All staterooms are accessed via a stairway from the main deck, below the stairs is storage and the lobby area also holds room for additional appliances, such as a washer and dryer.
Now this is how a master head should be done. Check out the seating in the shower.
The innovations that started in the lower deck continue as we move towards the main deck. A galley aft layout with dining areas both across and out on the aft deck, both within easy reach. The galley features a combination oven/microwave/grill, a dual basin sink and plenty of storage.
Note the dual dining areas flanking the aft galley. Even with this roomy saloon, sidedecks are still accommodated.
The entire deck has 360 degree visibility, and if that’s not enough to being the outside in for you, it only gets better. At the touch of a button, albeit an optional button, the aft door retracts, side windows open, and an air cushioned retractable hardtop glides open, and now you’re fully outdoors getting all the fresh air and sunshine you can handle.
Note the disappearing aft door and the side windows open up to bring the outdoors in.
On the aft deck, there is deck access to the utility room/crew quarters, and overhead… a retractable sun shade. If you decide to keep the sun option available, the C-shaped seating and table convert to a sunpad. There’s also life raft storage here, a feature that usually isn’t even thought about until you get to a much larger yacht. There are also mooring warps for the med moor fans.
The helm also has innovations of its own. Most notable, the helmsman sits to port and the observer sits to starboard, against the windows. The console itself is a work of art that looks like it should be under glass. Features that the rest of the world seem to keep forgetting about, but are included here are bilge pump switches with integral warning lights and audible alarms, chart storage (you know… those paper things?), and chart table.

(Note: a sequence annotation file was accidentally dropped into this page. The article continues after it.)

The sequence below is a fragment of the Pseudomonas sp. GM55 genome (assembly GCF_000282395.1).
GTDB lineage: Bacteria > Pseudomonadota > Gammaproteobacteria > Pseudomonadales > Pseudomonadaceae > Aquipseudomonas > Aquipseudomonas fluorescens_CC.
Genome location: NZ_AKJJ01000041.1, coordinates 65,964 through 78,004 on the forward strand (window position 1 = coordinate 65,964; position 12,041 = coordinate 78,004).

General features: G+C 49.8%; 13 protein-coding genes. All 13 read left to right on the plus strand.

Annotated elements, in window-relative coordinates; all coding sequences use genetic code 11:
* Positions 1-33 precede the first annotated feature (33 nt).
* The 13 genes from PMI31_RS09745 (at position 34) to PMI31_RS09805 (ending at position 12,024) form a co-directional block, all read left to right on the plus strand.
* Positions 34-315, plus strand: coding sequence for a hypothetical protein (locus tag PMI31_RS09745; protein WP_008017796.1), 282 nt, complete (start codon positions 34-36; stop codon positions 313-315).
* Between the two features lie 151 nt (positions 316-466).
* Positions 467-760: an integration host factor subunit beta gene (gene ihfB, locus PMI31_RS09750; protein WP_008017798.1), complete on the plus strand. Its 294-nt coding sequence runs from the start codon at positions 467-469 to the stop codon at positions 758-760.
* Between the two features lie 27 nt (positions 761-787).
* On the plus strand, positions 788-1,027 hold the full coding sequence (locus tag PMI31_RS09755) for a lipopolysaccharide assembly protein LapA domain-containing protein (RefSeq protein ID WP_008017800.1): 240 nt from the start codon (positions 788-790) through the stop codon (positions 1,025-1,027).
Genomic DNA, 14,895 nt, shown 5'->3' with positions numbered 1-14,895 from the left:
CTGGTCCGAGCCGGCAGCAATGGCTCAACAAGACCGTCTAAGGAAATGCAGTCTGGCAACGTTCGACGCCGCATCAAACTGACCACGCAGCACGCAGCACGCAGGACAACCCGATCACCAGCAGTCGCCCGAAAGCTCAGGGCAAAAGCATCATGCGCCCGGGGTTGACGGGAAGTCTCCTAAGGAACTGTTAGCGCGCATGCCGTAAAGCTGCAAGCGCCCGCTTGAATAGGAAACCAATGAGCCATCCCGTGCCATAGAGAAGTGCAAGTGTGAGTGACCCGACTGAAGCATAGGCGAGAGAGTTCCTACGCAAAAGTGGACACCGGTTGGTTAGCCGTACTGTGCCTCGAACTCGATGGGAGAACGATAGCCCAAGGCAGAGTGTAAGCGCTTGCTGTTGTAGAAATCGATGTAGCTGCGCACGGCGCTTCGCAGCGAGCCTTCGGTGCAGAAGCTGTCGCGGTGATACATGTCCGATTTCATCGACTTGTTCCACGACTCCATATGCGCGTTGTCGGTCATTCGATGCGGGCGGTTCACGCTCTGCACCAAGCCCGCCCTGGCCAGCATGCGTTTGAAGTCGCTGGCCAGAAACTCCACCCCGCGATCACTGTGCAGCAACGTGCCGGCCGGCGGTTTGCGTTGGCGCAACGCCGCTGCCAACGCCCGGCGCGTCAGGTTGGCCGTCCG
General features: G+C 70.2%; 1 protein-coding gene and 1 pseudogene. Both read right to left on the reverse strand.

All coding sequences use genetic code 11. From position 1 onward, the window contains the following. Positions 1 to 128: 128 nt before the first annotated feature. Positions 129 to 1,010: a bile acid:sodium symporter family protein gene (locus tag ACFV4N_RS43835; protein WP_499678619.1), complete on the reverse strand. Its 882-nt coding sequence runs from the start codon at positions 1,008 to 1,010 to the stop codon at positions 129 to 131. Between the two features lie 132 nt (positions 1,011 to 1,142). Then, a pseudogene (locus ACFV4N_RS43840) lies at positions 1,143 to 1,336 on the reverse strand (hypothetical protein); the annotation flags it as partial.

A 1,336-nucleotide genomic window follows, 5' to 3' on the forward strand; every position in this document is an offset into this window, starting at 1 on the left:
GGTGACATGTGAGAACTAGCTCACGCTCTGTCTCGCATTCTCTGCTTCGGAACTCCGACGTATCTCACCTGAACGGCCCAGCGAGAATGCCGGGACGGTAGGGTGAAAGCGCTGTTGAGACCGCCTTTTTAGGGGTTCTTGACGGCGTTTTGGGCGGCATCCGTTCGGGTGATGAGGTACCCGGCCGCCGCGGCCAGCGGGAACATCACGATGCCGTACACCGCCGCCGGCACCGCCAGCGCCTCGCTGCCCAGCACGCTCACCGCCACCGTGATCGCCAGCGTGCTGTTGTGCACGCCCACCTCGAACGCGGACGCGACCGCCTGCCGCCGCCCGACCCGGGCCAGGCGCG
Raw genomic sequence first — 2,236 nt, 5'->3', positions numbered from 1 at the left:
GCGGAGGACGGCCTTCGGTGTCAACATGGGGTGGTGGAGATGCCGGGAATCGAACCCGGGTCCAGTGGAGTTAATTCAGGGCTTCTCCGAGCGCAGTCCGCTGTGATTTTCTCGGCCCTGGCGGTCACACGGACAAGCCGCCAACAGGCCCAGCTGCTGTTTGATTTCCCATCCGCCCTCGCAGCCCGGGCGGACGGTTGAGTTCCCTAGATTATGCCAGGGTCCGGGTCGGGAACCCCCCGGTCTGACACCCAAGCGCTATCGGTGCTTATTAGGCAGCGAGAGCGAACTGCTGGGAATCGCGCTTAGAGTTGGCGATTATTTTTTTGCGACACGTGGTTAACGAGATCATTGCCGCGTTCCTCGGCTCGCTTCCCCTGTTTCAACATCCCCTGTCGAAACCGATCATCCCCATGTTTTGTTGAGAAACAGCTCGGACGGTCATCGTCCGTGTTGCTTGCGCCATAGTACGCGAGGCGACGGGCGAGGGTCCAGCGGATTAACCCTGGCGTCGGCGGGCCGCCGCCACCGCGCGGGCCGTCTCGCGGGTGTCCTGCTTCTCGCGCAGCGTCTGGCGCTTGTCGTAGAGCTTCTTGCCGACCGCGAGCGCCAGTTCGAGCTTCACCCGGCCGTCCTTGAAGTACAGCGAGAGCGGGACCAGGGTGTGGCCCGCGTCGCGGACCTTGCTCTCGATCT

We love the Fairline Systems PILOT that gives you displays, controls and monitors for the electrical systems and tank levels reminiscent of the stateside E-Plex system. Full instrumentation and a full array of electronics including a Garmin GHP 10 autopilot system with color display, a Garmin GMI 10 digital multi-function instrument system with color display, a Garmin GPSmap 4012 (12") Display, and a Garmin VHF 300i marine radio. The color Garmin displays are mounted over on the starboard side in front of the observer’s station. The upper instrumentation platform retracts out of sight when not in use. The helm is illuminated in red for night use and the twin helm seats are completely, and independently, controlled.
The helmsman’s dream station. Note the observer’s seat is to starboard, with the nav displays in front.
The Fairline Targa 58 Gran Turismo has a LOA of 58’ 5” (17.80 m), a beam of 16’ 6” (5.04 m), and a draft of 3’ 7” (1.10 m). Her dry weight is 23.74 tons (24,120 kg), and she has a fuel capacity of 660 gals (2,500 L) and a water capacity of 172 gals (650 L).
Engine choices are all straight shafts, an interesting feature in the ever growing world of pods, and are spread between;
2 x Volvo Penta D12-800 EVC Shaft Diesel 775mhp each
2 x MAN V8 1200 Shaft Diesel 1,200mhp each
2 x Volvo Penta D13-900 EVC Shaft Diesel 900mhp each
This is indeed an innovative yacht that has a level of comfort and luxury that has defined the Fairline heritage for years.
= Standard = Optional
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Full Warranty Information on this brand coming soon!